the clone , while Hope was also enthusiastic
ally received.
MnrdercrN of American MlmilonarleN
Inut May Are Apprehended.
SIERRA LEONE , West Coast of Africa ,
Oct. 11. Ono hundred native chiefs have
been arrested and are awaiting trial at
Freetown for the murder of American nnd
other missionaries at Kwell In May last.
A number of chiefs Implicated have already
been convicted.
The massacre ot the missionaries ot the
west coast of Africa grew out of the rebel
lion of the natives against the imposition
ot the hut tax. The Insurgents burned the
mission houses and murdered a number ot
American missionaries , Including Mr. and
Mrs. Cain nnd the Misses Archer , Tatfleld
and Schenck ot the United States Brother
hood of Christ.
Ternm of ChlncNc Hnllvrny l.onn.
LONDON. Oct. 11. The foan contract for
the extension of the New Chwang rallroil ,
signed by the Hong Kong and Sh < nghr.l
bank , calls for 2,250,000 pounds sterling
( $11,250,000) ) , at o per cent guaranteed on the
security of the existing lines at Pel'.In ,
Shanghai and other places.
Governing Hody of the Church In
America nnd the Cnthollo Unl-
veritlty In WnMhlnKtoii.
WASHINGTON , Oct. 11. The archbishops
of the Roman Catholic church constituting
at their annual meeting the chief governing
body of the church In America began to
assemble at the Catholic -university 'today ' ,
preparatory to their opening session tomor
row. As a preliminary to this , the board
ot directors of the university , made up ot
archbishops and Tjlshops , began their annual
meeting. The two todies , one governing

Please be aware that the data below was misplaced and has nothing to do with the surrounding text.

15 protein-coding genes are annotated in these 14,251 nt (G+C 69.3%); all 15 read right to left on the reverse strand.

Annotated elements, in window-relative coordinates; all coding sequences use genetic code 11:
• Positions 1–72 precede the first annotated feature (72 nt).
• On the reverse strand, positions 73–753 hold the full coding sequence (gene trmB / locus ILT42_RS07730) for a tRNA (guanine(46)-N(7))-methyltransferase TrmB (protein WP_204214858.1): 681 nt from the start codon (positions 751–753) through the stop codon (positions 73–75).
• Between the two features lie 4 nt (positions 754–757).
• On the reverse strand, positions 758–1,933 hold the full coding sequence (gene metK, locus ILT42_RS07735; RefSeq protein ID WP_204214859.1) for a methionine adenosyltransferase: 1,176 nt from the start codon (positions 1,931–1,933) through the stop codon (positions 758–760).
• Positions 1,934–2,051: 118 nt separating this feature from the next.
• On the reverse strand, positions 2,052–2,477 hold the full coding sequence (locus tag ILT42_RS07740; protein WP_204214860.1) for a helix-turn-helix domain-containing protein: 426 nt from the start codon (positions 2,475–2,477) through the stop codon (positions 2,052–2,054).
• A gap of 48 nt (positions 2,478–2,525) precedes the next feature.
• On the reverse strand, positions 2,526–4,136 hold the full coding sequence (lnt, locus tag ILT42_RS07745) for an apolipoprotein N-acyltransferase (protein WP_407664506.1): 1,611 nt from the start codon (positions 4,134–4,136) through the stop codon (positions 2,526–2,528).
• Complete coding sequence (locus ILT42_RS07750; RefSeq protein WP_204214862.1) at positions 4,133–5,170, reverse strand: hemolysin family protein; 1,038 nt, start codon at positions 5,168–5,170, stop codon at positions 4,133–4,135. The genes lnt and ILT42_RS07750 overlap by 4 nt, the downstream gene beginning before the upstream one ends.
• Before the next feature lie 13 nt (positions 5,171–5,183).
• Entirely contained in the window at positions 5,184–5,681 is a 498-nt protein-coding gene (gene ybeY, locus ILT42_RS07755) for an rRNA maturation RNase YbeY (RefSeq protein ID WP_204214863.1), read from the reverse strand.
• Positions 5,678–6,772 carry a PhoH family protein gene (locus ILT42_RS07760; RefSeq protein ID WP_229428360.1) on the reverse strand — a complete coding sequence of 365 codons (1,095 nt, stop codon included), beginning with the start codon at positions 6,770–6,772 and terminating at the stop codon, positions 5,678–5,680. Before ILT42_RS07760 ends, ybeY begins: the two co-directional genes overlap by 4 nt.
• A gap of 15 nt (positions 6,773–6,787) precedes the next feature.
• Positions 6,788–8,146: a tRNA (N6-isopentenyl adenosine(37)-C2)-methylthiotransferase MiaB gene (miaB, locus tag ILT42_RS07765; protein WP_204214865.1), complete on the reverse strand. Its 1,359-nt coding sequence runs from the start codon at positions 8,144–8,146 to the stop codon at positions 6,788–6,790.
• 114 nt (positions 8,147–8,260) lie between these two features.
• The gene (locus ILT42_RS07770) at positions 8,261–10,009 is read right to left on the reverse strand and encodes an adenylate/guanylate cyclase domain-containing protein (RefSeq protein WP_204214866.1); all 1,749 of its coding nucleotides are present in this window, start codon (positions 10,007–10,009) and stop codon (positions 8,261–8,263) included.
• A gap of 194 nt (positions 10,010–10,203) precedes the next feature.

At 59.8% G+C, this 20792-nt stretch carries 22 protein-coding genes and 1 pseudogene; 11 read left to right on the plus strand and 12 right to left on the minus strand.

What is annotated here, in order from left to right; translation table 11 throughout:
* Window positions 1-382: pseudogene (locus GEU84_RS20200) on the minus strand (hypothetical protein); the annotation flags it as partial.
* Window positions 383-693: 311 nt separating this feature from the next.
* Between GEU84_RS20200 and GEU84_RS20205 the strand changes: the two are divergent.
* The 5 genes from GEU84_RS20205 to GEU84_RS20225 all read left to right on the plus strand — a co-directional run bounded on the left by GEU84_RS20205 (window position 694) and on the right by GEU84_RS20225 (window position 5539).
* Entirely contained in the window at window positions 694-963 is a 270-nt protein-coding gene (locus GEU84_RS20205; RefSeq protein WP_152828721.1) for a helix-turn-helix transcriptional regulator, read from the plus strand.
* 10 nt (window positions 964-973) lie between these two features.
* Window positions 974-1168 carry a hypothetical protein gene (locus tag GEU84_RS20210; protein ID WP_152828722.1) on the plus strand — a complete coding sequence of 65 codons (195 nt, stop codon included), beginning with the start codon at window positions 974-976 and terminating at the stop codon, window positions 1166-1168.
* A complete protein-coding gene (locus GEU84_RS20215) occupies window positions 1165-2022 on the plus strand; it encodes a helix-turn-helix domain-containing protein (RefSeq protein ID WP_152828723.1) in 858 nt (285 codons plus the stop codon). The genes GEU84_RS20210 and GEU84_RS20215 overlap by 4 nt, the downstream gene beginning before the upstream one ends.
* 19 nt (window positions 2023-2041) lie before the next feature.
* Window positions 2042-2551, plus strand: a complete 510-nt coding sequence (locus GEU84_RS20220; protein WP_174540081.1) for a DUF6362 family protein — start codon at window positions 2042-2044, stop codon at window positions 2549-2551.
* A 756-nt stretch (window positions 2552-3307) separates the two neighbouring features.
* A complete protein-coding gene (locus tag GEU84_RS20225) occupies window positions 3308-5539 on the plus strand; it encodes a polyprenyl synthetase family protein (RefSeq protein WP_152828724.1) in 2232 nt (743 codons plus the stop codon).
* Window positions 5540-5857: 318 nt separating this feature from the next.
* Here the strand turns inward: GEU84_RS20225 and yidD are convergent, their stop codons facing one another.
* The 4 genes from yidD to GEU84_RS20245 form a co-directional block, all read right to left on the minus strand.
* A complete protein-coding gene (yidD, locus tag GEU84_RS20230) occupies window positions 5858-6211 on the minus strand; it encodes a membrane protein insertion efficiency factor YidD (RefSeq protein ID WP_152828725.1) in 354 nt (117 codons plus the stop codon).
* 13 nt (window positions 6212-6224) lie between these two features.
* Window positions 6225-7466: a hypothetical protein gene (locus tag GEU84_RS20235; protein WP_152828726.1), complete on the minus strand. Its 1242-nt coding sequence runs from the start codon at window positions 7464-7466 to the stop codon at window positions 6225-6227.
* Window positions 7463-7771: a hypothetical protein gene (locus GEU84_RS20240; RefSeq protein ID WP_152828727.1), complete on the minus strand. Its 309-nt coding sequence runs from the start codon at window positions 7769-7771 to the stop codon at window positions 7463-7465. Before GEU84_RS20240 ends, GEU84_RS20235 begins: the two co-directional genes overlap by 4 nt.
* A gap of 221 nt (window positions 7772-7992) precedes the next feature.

the university and the other the church-at
large , are closely allied nnd their meetings
are practically merged. The university meet
ing , as usual , was behind closed doors.
Archbishops Choppelle of New Orleans ,
Ireland of St. Paul , Rlordan of California
and Bishop Farley of New York were ab
sent. At the close of the day's session , Mgr.
Conaty mode a statement , summing up the
work done. The condition of the university ,
he said , was most satisfactory. The treas
urer's report showed reserve receipts for the
year of $133,900 ; expenses. $130,950. Rev.
Edmund C. Shanohan , D.D , , of Boston , was
appointed professor of dogmatic theology , In
place ot Prof. Schroeder , who retired some
months ago.
Dr. Daniel B. Shay , professor of physics ,
was made secretary of the university. Meas
ures were adopted , looking to the extension
and completion of the endowment funn.
Rev. Thomas Lee , a member ot the Board
of Trustees , presented his resignation and
Mgr. Conaty was .elected to flll the vacancy.
The filling of the vacancy on the board ,
caused by the death of Joseph Banlgan of
Providence , was left to the executive-com
mittee. Gifts were received for the creation
of three new scholarships.
The next meeting of the university board
will bo held the second Wednesday of Oc
tober , next year.
Certificate to a IlnnU.
WASHINGTON , Oct. 11. ( Special Tele
gram. ) The comptroller of the currency to
day Issued n certificate to the Flist Na
tional bank of Sidney , la. , to begin buslnesa.
Capital , JCO.OOO. President , A. F. Metelman ;
cashier , W. G. Fraser.
The supervising architect today allowed
Angus McLcod & Co. , the firm placing the
elevators In the Omaha public building , $21. !